The Trials of Oscar Wilde is Mappi Mundi and Theatre Mwldan’s best collaboration yet. Bringing together the story of Oscar Wilde’s downfall with recently uncovered transcripts of the original trial Director Richard Nichols paints a portrait of the artist like never before.
The play is skilfully written by Merlin Holland and John O’Connor, Wilde’s grandson and is the first to portray an account of the actual events and what was said verbatim by Wilde in the 100 years since his prosecution by the crown for homosexuality.
Steven Elliot is the embodiment of everything Wilde. We first see him addressing the audience on the opening night of his hugely successful The Importance of being Earnest. This is the man at the height of his popularity, a flamboyant character oozing confidence yet extremely likeable. He is warm, witty and appreciative of his fans. In a time of high Victorian moral and social standards, his works mock the class system and everything it represents.
We next see him in the courtroom, a beautifully ornate set of wood and brass (by Carl Davies), lit by hanging circular lamps and framed by green velvet curtains. Wilde watches the two lawyers pace the red carpet, as he stands in the witness-box, to be cross-examined by the formidable Carson (the first of Wilde’s accusers, played to great effect by Robert Bowman). The trial began with the simple misspelling of a word in a note left for Wilde at his club by Marquis Queensbury (Bowman), the father of Alfred Lord Douglas. The note held one simple and damning phrase, Somdomite.
Wilde was outraged by this suggestion that he was a sodomite and, falling for Queensbury’s trap, proceeded to sue him for criminal libel. Keiron Self is Wilde’s defence lawyer,leading him through every aspect of the trial. Self plays the role with conviction, highlighting Wilde’s many educational achievements and generous financial aid to those less fortunate, later smirking at Wilde’s replies to Carson’s accusations. Yet the trial soon began to take a very different turn and with the introduction of several letters written by Wilde to Douglas, the author found himself being questioned on charges of gross indecency.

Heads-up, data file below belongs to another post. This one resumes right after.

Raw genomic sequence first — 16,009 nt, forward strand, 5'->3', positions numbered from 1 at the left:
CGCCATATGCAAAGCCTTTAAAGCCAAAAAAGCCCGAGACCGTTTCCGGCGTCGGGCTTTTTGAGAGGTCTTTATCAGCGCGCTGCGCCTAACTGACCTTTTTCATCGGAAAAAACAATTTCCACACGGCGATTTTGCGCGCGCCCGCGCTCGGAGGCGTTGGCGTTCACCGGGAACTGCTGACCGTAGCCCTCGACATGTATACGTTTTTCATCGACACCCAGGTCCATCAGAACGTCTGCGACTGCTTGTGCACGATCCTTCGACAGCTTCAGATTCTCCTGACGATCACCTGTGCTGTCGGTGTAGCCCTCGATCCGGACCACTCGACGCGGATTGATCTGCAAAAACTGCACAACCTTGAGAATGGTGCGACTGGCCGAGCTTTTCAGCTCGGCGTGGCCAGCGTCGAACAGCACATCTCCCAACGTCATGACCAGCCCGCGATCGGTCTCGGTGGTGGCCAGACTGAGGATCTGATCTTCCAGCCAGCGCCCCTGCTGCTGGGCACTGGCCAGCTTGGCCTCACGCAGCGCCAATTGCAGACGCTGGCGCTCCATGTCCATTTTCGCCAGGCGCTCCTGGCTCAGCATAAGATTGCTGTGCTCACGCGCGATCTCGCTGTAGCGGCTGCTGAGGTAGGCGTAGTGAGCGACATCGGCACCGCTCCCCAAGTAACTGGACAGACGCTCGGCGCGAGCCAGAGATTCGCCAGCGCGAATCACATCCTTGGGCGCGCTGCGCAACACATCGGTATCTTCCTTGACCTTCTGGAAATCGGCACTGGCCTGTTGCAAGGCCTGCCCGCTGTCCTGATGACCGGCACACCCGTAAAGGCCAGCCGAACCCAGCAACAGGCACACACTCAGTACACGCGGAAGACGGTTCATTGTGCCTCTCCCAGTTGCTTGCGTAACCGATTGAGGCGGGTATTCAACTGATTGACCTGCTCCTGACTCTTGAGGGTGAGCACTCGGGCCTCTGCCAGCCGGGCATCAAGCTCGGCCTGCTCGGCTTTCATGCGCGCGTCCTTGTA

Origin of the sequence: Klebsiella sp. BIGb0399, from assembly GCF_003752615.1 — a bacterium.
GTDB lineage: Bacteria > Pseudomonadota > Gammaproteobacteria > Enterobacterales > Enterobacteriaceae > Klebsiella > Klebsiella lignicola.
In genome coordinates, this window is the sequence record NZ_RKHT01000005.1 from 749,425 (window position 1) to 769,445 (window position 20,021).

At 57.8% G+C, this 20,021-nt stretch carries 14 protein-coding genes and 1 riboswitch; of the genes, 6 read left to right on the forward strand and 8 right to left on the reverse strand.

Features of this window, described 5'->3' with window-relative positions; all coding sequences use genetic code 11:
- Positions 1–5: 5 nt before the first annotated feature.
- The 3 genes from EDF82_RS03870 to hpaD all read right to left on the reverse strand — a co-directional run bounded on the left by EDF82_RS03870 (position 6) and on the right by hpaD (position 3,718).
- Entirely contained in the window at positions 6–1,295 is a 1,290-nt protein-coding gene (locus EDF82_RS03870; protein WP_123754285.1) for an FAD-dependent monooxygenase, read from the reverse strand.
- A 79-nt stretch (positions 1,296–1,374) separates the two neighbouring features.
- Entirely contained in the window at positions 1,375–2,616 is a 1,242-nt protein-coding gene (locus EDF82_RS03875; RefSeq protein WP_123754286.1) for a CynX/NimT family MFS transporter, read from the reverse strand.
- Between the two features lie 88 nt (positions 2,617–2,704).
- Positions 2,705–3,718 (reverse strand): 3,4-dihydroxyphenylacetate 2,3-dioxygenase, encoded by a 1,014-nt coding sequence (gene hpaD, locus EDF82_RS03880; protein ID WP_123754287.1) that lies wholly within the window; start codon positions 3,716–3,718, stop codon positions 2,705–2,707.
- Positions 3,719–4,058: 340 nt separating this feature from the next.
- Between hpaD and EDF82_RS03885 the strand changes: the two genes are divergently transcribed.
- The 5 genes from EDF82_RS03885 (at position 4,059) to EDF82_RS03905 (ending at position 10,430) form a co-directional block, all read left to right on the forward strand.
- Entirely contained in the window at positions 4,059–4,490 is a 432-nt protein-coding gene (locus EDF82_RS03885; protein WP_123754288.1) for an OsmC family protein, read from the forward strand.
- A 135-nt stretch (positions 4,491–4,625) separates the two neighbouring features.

Elliot’s fantastic portrayal, makes it feel as if we are in the presence of Wilde himself. The eccentric waistcoats and long flowing coat, the witty one liners that feel tragically out of place in a courtroom. It is clear from the outset that he believes his intelligence and celebrity will save him from his fate. Confusing Carson with talk of his art not displaying any form of opinion, answering one question with another. He misjudges the power of the man before him and makes a fatal era in a flippant remark about the ugliness of a boy he did not kiss.